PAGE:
My office building was a former convent. For that reason, forgive me if I draw upon
precepts of Christianity to describe the differences between felonies and misdemeanors. When I
do that, I can tell you that felonies are mortal sins and misdemeanors are venial sins.
A felony is a serious crime – relatively speaking. A mortal sin is a serious offense in the
eyes of the church. You can tell a felony is a serious crime because the potential punishment is
harsh. An offense becomes a felony when it can generate imprisonment for more than one year.
In the very old days, a felony was deemed so serious that you could forfeit your lands or goods or
both to the Crown. Ouch! That would leave a mark!
I can’t even tell you what the maximum sentence is for committing a mortal sin. I suspect
it is more harsh than the sentence for committing a felony.
In New Hampshire we have two types of felonies. We call them A felonies and B
felonies. The A felonies carry maximum jail sentences of 7 ½ – 15 years. The B felonies carry
maximum jail sentences of 3 ½ – 7 years. So – if you’re going to sin badly by committing a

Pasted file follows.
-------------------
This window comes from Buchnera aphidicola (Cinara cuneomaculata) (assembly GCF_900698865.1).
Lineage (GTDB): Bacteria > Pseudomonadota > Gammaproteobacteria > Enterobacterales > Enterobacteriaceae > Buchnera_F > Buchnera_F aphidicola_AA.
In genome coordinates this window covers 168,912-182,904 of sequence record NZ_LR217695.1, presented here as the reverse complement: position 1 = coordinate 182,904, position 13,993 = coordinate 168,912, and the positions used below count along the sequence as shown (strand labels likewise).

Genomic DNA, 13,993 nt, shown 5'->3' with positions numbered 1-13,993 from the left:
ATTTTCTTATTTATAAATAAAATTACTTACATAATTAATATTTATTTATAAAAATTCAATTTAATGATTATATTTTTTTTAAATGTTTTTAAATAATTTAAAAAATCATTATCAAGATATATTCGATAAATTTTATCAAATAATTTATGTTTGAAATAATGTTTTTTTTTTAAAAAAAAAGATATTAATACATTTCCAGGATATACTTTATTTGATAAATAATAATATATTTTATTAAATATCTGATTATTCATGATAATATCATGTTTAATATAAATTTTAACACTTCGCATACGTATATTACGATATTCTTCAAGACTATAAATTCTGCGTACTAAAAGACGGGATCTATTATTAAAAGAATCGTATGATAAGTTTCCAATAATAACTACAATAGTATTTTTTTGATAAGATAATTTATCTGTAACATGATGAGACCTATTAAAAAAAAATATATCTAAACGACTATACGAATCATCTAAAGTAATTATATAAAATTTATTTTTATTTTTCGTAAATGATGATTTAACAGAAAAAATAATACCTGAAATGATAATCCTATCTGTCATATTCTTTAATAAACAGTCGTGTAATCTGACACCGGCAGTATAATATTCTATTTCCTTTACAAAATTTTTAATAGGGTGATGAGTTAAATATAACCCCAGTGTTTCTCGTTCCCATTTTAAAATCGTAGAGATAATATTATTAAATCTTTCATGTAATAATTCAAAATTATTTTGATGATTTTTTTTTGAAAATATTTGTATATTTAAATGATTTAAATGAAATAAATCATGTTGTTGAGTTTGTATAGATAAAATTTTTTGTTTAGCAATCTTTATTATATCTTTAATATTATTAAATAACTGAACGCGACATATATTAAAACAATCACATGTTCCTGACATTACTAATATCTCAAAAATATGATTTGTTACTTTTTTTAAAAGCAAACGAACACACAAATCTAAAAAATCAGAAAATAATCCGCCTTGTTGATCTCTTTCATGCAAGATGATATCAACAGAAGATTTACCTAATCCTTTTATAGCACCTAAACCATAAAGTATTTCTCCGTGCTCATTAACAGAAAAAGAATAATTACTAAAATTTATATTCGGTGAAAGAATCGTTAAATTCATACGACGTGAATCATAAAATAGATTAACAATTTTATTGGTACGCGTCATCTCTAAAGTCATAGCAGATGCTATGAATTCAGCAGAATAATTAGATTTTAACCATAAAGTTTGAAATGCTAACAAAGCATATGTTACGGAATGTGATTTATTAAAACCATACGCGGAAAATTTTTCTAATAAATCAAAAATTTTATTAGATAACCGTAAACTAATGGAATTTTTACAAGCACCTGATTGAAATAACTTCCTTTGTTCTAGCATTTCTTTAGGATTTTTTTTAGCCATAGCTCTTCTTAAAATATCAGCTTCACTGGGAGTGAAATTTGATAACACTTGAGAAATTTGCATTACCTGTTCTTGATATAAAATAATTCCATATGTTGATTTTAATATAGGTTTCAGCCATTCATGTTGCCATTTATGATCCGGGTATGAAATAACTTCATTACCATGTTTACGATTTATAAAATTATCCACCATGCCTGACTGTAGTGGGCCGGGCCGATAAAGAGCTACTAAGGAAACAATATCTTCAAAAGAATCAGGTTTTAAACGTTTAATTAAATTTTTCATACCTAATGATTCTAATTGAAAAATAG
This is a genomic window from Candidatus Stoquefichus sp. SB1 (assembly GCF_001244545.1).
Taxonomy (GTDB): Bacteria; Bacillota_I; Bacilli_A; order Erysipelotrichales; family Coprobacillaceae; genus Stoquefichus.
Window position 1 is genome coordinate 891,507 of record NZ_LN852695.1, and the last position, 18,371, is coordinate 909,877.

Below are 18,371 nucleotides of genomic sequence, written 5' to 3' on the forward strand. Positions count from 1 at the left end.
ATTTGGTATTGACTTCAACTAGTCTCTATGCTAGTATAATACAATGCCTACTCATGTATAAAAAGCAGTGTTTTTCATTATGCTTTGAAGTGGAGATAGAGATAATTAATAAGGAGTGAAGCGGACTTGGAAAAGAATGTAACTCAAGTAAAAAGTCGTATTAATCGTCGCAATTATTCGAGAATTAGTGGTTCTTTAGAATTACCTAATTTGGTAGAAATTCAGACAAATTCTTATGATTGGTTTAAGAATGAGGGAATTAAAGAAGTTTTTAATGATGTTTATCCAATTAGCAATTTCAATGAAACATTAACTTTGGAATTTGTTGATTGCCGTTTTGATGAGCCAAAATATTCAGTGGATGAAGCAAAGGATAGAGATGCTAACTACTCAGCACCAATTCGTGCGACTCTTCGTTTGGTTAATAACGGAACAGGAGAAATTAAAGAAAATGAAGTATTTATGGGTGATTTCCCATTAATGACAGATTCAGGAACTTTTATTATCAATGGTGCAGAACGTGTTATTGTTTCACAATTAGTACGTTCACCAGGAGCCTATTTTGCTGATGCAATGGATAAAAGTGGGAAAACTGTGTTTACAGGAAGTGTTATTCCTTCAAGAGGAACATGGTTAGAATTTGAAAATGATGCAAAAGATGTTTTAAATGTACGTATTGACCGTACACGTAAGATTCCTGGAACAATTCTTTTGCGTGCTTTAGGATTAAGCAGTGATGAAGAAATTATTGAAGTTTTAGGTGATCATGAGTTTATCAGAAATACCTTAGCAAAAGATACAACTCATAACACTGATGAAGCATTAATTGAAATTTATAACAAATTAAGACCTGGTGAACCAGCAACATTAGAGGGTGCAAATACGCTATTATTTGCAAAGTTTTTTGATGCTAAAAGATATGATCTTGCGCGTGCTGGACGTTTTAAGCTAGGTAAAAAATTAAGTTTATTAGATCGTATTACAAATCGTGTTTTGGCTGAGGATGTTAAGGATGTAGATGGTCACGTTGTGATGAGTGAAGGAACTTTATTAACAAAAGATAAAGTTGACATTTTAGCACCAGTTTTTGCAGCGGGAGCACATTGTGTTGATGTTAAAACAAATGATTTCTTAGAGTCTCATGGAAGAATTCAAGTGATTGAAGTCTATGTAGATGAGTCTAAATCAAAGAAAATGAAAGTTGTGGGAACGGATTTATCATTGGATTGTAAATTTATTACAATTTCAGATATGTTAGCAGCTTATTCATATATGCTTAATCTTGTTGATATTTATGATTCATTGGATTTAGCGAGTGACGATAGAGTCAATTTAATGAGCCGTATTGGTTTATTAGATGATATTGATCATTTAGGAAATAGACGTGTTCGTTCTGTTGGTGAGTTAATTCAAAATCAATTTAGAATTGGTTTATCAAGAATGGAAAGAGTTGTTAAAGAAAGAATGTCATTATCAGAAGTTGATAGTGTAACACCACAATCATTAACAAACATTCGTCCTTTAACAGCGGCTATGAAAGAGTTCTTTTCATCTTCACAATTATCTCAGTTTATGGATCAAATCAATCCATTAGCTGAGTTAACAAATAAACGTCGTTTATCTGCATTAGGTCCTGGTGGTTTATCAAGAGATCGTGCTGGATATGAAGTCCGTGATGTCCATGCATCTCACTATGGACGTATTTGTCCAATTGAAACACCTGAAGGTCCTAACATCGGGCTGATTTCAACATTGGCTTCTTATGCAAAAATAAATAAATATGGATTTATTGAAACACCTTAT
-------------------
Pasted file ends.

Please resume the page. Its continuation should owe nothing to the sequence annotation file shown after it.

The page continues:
felony, commit the B felony instead of the A felony. We will all be the better for it.
Similarly, New Hampshire recognizes two types of misdemeanors. Again, they break
down into A misdemeanors and B misdemeanors. The A misdemeanor can garner a sentence of
imprisonment of up to one year. The B misdemeanor carries no jail sentence – just a fine. A
misdemeanors are the varsity of misdemeanors and B misdemeanors are the junior varsity.
Felonies and misdemeanors are crimes, so no matter what the grade – A or B – a person
committing a felony or a misdemeanor has a criminal record. No one wants a criminal record, so
avoid committing either.
I found it interesting to look up the history of the word felony. The etymology (the
development of a given word) states that a felon is “one who deceives or commits treason; one
who is wicked or evil; evil-doer,” used of Lucifer and Herod, from Old French felon “evil-doer,
scoundrel, traitor, rebel, oath-breaker, the Devil” (9c.), from Medieval Latin fellonem
(nominative fello) “evil-doer,” which is of uncertain origin, perhaps from Frankish *fillo, *filljo
“person who whips or beats, scourger” (source of Old High German fillen “to whip”); or from
Latin fel “gall, poison,” on the notion of “one full of bitterness.” Celtic origins also have been
I wasn’t kidding when I said that a felony was a mortal sin.
In New Hampshire – unlike a lot of states – felonies and misdemeanors can be annulled.
To keep my analogy to the Christian religion going – it’s like going to confession and being
absolved of your sins.